Date of Award

Fall 2021

Document Type

Dissertation - Open Access

Degree Name

Doctor of Philosophy in Mechanical Engineering

Department

Mechanical Engineering

Committee Chair

Eduardo Divo, Ph.D.

First Committee Member

Daewon Kim, Ph.D.

Second Committee Member

Eric J Coyle, Ph.D.

Third Committee Member

Christopher J Hockley, Ph.D.

Fourth Committee Member

Houbing Song, Ph.D.

Abstract

Dielectric elastomers actuators (DEAs) are among the preferred materials for developing lightweight, high compliance and energy efficient driven mechanisms for soft robots. Simple DEAs consist mostly of a homogeneous elastomeric materials that transduce electrical energy into mechanical deformation by means of electrostatic attraction forces from coated electrodes. Furthermore, stacking multiple single DEAs can escalate the total mechanical displacement performed by the actuator, such is the case of multilayer DEAs. The presented research proposes a model for the dynamical characterization of multilayer DEAs in the mechanical and electrical domain. The analytical model is derived by using free body diagrams and lumped parameters that recreate an analogous system representing the multiphysics dynamics within the DEA. Hyperelasticity in most elastomeric materials is characterized by a nonlinear spring capable of undergoing large deformation; thus, defining the isostatic nonlinear relationship between stress and stretch. The transient response is added by employing the generalize Kelvin-Maxwell elements model of viscoelasticity in parallel with the hyperplastic spring. The electrostatic pressure applied by the electrodes appears as an external mechanical pressure that compress the material; thus, representing the bridge between the electrical and mechanical domain. Moreover, DEAs can be represented as compliant capacitors that change their capacitance as it keeps deforming; consequently, this feature can be used for purposes of self-sensing since there is always a capacitance value that can be mapped into the actual displacement. Therefore, an analytical model of an equivalent circuit of the actuator is also derived to analyze the changes in the capacitance while the actuator is under duty.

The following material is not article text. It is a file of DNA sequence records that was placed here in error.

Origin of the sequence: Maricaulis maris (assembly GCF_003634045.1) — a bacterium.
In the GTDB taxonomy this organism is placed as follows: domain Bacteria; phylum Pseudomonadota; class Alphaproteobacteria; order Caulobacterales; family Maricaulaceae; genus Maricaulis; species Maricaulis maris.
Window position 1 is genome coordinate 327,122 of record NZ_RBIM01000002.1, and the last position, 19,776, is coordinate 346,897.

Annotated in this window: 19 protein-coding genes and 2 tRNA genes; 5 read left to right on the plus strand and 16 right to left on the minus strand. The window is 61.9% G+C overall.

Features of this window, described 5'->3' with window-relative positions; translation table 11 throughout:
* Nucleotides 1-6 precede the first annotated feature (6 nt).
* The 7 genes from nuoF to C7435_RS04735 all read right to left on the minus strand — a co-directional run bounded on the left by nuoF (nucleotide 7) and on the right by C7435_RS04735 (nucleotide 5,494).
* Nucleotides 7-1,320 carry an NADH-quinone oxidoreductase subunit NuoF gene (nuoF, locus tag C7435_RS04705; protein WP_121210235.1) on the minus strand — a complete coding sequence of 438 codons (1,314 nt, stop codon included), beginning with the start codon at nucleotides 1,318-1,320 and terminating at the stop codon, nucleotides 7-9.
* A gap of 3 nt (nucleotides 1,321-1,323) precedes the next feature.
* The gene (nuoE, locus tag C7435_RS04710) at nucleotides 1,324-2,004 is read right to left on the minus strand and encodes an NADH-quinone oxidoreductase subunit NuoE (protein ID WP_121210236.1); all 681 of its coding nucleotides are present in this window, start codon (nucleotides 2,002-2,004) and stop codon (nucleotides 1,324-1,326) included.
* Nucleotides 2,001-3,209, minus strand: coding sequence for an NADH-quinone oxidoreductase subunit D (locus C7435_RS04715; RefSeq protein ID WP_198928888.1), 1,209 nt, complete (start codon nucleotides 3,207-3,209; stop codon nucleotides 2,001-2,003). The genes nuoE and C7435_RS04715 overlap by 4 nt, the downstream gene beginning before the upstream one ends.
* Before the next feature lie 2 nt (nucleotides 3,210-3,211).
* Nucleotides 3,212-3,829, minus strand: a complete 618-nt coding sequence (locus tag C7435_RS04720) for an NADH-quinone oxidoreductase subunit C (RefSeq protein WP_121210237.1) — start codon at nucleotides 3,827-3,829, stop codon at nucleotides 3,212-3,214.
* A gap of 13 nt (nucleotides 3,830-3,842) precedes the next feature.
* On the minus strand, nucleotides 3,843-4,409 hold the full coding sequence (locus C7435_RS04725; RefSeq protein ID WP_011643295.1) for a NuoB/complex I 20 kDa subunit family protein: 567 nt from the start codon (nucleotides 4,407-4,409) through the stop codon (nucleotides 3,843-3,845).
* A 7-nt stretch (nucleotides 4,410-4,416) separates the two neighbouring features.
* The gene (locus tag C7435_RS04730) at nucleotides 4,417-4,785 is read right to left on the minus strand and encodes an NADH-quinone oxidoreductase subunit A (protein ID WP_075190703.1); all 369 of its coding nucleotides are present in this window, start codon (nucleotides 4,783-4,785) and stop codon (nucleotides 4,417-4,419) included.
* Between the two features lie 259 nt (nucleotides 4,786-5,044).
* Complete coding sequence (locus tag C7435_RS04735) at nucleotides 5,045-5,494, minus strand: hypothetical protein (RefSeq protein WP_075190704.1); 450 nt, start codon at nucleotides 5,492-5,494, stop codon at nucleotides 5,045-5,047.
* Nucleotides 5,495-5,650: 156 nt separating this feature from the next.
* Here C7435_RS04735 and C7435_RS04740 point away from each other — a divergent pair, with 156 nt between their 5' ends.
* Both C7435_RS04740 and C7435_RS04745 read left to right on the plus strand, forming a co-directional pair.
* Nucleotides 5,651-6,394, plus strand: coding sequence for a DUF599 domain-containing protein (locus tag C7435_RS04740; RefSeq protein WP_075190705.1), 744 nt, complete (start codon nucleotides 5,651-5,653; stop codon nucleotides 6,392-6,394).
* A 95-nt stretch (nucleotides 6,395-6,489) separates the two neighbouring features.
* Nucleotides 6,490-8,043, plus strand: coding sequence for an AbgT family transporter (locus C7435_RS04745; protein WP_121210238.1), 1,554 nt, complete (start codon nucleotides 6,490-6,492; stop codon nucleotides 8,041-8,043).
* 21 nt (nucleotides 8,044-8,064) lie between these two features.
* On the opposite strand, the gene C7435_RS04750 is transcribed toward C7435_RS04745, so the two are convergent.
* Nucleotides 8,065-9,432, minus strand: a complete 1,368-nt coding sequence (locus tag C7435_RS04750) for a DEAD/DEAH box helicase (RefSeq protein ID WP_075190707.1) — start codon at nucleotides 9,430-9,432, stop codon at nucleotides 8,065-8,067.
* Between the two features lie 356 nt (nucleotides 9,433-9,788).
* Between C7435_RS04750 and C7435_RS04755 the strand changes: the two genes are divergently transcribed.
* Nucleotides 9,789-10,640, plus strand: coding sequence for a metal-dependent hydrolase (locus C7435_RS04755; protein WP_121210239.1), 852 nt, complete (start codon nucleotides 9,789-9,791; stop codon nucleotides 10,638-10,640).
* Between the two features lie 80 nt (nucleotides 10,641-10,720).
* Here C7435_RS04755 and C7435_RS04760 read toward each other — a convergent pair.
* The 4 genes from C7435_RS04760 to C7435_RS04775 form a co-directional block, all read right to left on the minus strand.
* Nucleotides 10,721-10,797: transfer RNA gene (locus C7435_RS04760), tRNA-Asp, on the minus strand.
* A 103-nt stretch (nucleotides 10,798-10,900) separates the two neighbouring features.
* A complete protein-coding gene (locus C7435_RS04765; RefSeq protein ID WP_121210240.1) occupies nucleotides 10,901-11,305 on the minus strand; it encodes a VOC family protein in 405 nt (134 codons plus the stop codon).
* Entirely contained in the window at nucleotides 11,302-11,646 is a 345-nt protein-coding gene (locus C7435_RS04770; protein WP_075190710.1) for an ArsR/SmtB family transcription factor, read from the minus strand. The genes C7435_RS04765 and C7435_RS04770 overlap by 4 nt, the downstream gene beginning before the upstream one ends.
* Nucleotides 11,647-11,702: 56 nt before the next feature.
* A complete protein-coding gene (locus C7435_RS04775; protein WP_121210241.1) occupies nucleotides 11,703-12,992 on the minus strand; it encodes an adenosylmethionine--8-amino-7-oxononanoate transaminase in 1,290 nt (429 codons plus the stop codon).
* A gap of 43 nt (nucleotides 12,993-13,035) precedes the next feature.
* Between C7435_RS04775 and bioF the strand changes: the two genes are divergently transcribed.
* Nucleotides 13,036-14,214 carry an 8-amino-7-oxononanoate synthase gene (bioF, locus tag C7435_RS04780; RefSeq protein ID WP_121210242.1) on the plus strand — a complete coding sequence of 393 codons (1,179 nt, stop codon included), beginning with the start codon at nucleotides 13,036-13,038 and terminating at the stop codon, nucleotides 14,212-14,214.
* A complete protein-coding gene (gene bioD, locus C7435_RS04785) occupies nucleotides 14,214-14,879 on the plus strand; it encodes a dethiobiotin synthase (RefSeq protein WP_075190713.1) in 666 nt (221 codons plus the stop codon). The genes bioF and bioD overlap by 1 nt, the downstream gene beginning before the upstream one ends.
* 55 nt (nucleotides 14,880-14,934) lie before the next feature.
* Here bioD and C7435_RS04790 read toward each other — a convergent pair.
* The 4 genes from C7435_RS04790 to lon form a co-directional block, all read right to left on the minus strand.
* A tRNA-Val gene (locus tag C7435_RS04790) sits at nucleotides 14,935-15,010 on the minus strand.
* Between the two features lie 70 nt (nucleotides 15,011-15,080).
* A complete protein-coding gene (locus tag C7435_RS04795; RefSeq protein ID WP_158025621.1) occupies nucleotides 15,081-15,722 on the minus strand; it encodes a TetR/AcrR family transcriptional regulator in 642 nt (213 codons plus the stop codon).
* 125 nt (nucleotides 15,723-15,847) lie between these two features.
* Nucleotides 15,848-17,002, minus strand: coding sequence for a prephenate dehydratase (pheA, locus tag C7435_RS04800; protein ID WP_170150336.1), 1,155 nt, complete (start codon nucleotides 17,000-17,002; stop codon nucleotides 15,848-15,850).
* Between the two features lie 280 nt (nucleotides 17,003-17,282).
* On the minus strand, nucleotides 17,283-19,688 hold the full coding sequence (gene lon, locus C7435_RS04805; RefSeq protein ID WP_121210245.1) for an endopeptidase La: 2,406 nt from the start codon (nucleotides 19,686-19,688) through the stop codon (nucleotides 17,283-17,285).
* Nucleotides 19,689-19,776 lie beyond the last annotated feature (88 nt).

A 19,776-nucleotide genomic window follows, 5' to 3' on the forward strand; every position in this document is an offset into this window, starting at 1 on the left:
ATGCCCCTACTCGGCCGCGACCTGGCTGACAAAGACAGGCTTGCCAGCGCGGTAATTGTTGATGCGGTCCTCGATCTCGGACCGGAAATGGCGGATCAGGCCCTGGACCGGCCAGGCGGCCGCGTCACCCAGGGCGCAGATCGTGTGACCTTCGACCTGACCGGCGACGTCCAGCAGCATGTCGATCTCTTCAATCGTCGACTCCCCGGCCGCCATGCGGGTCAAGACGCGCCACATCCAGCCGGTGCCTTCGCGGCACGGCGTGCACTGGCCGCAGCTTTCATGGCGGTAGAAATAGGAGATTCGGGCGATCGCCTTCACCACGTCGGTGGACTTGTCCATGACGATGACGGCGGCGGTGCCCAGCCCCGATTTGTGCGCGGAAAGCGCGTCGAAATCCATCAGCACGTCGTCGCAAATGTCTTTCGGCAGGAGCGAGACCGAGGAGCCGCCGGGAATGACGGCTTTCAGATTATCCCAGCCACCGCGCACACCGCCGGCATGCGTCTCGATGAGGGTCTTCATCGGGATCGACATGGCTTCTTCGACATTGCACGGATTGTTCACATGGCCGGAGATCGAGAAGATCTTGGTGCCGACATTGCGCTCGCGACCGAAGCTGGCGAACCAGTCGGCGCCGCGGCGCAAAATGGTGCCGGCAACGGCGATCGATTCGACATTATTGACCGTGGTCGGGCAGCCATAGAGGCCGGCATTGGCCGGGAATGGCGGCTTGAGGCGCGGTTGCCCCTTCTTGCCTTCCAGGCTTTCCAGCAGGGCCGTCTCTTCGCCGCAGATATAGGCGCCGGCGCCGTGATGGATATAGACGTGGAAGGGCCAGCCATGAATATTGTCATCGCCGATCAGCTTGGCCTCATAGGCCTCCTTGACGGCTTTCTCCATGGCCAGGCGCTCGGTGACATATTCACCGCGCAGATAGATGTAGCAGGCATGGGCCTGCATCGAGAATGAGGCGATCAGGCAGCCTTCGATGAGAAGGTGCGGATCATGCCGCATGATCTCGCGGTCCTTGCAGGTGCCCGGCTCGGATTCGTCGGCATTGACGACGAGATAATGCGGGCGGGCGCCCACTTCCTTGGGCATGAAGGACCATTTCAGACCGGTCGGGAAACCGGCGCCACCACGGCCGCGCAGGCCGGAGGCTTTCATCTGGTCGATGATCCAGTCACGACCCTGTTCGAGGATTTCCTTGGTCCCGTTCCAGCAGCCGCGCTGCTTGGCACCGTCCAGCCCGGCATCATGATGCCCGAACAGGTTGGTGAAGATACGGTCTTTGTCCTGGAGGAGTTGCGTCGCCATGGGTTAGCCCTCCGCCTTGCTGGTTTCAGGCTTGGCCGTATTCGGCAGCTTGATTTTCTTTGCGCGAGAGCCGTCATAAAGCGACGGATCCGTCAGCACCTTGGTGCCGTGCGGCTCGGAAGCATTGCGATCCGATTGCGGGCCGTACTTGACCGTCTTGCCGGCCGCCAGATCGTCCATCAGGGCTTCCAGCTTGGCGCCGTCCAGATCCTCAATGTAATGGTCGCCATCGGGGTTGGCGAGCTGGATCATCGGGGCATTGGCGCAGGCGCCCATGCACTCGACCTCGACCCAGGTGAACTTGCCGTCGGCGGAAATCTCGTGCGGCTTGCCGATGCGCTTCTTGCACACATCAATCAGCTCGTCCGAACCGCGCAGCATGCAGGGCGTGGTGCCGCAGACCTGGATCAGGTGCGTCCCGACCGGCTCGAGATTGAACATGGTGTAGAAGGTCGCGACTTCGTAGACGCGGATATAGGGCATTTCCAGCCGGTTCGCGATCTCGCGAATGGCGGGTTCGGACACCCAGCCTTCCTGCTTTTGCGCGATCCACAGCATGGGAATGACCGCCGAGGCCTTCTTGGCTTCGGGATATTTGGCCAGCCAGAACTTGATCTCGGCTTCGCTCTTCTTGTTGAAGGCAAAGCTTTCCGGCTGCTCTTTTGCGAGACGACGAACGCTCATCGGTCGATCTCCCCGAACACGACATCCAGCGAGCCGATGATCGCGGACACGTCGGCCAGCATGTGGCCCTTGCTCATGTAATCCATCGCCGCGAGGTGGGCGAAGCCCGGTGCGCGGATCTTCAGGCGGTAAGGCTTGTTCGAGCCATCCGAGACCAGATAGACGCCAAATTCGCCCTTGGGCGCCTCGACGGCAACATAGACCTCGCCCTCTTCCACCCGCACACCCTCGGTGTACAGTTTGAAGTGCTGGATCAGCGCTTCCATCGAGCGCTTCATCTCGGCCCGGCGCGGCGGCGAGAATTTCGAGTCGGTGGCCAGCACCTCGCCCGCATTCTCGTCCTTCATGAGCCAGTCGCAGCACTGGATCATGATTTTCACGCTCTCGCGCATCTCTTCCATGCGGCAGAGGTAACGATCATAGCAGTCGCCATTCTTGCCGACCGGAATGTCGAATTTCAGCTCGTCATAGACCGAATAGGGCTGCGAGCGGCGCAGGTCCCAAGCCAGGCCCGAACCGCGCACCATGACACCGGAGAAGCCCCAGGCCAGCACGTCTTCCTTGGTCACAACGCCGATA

The models presented analytically are then cross-validated by finite element methods using COMSOL Multiphysics® as the software tool. The results from both models, the analytical and FEM model, were compared by virtually recreating the dynamics of a multilayer DEA with general circular cross section and material parameters from VHB4905 3M commercially available tape. Furthermore, this research takes the general dynamical framework built for DEAs and expand it to model the dynamical system for helical dielectric elastomer actuators (HDEAs) which is a novel configuration of the classical stack that increases the nonlinearity of the system. Finally, this research present a complementary study on enhancing the dielectric permittivity for DEAs, which is an electrical material property that can be optimized to improve the relationship between voltage applied and deformation of the actuator.

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